microscope. When examining a polished surface of anthracite or a higher
rank of organic material, special techniques are required to recognize the
individual macerals.
Complementary methods of examination such as fluorescence microscopy
or etching polished surfaces can help to reveal the normally hidden internal
structures of the macerals and their chemical and physical properties.
Shapes and structures, which are not recognizable by the normal
microscopic examination of polished surfaces using oil immersion, are
made visible in this way. The fluorescence properties of liptinite and vitrinite
are rank dependent.

The three maceral groups in the lower ranks of coal exhibit different light
absorption and, therefore, different light reflectance. To make the
measurements more meaningful for the rank of coal, reflectance is always
calibrated with standards like sapphires, artificial garnets, diamond.
Vitrinite (Huminite in Lignites) - This maceral group is the most abundant
and important maceral group in coal. The low rank coal, being the less
altered, exhibits a greater variety of macerals than higher rank coal. The
                                   - 12 -
huminites are regarded as the precursors of the vitrinites. The huminite
macerals are distinguished from each other primarily by their stage of
preservation or decay and their degree of gelification, a process by which
the humic (plant) matter passes through a soft plastic gel stage and takes
on a swollen appearance. The degree of gelification has been shown to
correlate with the performance of such industrial processes as crushing and
briquetting, tar and char yields.
The vitrinite group of macerals is generally the most abundant maceral
group occurring in the higher rank coal. The carboniferous coal of the
Northern Hemisphere is usually rich in vitrinite. The reflectance of vitrinite is
often used as a measure of rank due to its sensitivity to metamorphism and
its gradual physical and chemical change when subjected to
metamorphism. Compared with the liptinites and inertinites in coal of the
same rank, the vitrinites (or huminites) have intermediate reflectance
properties, hydrogen and carbon contents, and volatile matter yields.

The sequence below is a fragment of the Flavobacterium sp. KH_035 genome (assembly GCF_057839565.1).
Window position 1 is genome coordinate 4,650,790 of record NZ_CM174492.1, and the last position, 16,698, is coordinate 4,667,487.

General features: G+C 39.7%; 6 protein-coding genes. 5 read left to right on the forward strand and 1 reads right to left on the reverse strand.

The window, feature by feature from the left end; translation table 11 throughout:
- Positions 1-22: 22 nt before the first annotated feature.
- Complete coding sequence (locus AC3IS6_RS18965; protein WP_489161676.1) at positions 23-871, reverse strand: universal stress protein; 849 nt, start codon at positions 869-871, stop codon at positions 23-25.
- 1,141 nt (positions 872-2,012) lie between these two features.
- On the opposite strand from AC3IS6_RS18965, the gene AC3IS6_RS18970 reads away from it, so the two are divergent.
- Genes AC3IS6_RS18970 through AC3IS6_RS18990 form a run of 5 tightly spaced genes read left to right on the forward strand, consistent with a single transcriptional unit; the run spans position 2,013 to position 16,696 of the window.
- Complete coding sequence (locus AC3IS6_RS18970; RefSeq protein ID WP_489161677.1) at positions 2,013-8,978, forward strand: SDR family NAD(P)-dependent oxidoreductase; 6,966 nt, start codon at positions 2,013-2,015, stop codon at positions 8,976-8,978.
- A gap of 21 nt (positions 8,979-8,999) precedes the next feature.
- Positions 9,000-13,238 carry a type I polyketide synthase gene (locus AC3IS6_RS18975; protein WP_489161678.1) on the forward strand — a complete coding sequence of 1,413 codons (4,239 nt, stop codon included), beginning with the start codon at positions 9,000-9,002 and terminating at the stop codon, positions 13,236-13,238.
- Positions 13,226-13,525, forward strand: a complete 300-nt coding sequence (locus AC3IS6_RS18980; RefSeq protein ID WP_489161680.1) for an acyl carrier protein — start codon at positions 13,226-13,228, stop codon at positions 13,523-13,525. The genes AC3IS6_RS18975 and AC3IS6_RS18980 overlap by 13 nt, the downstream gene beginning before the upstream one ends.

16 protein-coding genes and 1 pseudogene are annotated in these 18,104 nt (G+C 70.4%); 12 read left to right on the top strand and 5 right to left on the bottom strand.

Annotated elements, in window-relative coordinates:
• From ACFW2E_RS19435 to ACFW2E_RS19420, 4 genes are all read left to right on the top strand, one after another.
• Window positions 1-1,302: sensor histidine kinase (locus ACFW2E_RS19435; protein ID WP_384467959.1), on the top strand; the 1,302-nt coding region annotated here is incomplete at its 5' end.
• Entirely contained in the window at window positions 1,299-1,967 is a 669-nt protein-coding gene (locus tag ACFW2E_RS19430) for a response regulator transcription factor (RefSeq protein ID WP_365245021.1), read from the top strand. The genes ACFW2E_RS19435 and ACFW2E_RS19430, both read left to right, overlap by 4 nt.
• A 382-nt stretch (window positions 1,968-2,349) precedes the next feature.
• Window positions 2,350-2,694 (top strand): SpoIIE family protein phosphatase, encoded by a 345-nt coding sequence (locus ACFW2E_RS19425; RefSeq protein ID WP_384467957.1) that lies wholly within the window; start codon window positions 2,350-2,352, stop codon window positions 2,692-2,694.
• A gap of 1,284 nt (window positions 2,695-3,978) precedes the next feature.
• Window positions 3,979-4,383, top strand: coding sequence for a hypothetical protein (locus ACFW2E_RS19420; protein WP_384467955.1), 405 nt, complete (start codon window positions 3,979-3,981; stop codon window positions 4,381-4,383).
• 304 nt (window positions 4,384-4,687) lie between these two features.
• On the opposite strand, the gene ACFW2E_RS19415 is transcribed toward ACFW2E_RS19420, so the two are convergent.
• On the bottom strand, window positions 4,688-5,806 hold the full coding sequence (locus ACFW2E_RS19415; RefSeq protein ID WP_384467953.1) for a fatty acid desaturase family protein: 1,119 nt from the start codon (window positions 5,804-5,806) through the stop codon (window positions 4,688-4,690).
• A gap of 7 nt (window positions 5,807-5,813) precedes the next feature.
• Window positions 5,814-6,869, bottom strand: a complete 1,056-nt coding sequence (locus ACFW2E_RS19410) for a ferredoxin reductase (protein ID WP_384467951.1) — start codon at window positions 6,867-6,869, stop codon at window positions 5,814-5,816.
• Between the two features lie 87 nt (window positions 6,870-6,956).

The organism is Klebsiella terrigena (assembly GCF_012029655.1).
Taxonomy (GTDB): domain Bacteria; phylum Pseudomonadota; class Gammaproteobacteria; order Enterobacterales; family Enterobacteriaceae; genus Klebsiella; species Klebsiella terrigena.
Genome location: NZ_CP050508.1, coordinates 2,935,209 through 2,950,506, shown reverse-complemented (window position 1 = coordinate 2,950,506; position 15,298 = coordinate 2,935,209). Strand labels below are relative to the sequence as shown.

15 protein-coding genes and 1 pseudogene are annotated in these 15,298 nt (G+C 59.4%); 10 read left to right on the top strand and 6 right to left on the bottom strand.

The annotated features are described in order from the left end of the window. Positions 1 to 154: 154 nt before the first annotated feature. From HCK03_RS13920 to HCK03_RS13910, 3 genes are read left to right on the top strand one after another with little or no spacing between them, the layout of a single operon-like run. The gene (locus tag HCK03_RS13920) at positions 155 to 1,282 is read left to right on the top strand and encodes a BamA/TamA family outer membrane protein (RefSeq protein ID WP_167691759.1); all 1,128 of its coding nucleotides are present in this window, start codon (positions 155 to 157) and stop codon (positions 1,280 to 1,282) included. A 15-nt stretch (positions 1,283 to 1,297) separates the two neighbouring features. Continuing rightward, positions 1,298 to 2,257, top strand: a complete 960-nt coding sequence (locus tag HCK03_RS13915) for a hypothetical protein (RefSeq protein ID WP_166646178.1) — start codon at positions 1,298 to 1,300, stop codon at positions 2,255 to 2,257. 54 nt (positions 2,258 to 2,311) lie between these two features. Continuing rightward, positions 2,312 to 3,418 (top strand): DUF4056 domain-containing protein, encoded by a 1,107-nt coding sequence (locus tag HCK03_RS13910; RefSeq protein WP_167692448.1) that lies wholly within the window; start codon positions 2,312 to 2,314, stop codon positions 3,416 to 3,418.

V. Interpretation
So you are holding a coal analyses form with numbers on it, now what?
You sent in a non-representative, improperly stored, contaminated, coal
sample (or precious artifact maybe). The sample no longer exists because
it has been destructively tested or at best entombed in epoxy. The world is
seen through many eyes and we are just new at this.

      A. Rank determination - Proximate and Heating Value tests

            1.   Local coal
            2.   Potential sources
            3.   Transportation routes
            4.   Potential use
            5.   Smokeless
            6.   Coke

      B. Petrographic Results

            1. Rank
            2. Unique or distinguishing traits
            3. Match source

                                  - 13 -
   C. Chemical Testing

        1. Sulfur - match source
        2. Ash Chemistry - match slag
        3. Trace - maybe similar to ore and metal work

   D. Coal Type Stratigraphy

        1. Did coal source change with time
        2. Marine use of coal
        3. Disturbances, man, weather…

VI. Slag Samples
   A. Slags are produced by many processes

        1. Coal combustion
        2. Ore processing
        3. Glass manufacturing
        4. Volcanic lavas can all be classified as slags

   B. Morphologies, chemistry and petrology allow for classification

        1.   Metallic
        2.   Amorphous
        3.   Vesicular
        4.   Sintered
        5.   Many classification systems

   C. Uses

        1.   Max Temperature
        2.   Slag stratigraphy
        3.   Fly ash deposition
        4.   Saline penetration
        5.   Magnetic alignment
        6.   Nice microphotographs